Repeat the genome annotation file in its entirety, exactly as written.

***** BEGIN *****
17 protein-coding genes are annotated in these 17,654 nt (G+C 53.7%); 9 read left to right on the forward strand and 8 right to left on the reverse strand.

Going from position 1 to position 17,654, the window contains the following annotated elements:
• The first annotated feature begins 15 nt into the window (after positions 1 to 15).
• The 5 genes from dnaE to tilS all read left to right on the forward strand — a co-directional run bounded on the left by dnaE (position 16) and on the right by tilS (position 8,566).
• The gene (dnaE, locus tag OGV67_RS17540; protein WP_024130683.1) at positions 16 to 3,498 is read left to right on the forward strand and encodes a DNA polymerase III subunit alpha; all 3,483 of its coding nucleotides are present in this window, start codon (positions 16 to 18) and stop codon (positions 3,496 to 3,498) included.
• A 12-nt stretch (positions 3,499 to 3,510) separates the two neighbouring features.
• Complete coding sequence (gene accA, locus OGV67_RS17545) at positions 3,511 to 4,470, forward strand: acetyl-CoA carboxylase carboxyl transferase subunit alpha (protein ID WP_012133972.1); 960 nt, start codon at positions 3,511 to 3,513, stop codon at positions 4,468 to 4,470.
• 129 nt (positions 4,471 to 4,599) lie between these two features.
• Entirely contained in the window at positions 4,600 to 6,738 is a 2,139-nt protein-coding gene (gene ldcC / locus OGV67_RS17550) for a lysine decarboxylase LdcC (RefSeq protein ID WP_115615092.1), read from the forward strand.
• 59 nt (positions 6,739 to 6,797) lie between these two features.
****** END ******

17 protein-coding genes are annotated in these 17,654 nt (G+C 53.7%); 9 read left to right on the forward strand and 8 right to left on the reverse strand.

Going from position 1 to position 17,654, the window contains the following annotated elements:
• The first annotated feature begins 15 nt into the window (after positions 1 to 15).
• The 5 genes from dnaE to tilS all read left to right on the forward strand — a co-directional run bounded on the left by dnaE (position 16) and on the right by tilS (position 8,566).
• The gene (dnaE, locus tag OGV67_RS17540; protein WP_024130683.1) at positions 16 to 3,498 is read left to right on the forward strand and encodes a DNA polymerase III subunit alpha; all 3,483 of its coding nucleotides are present in this window, start codon (positions 16 to 18) and stop codon (positions 3,496 to 3,498) included.
• A 12-nt stretch (positions 3,499 to 3,510) separates the two neighbouring features.
• Complete coding sequence (gene accA, locus OGV67_RS17545) at positions 3,511 to 4,470, forward strand: acetyl-CoA carboxylase carboxyl transferase subunit alpha (protein ID WP_012133972.1); 960 nt, start codon at positions 3,511 to 3,513, stop codon at positions 4,468 to 4,470.
• 129 nt (positions 4,471 to 4,599) lie between these two features.
• Entirely contained in the window at positions 4,600 to 6,738 is a 2,139-nt protein-coding gene (gene ldcC / locus OGV67_RS17550) for a lysine decarboxylase LdcC (RefSeq protein ID WP_115615092.1), read from the forward strand.
• 59 nt (positions 6,739 to 6,797) lie between these two features.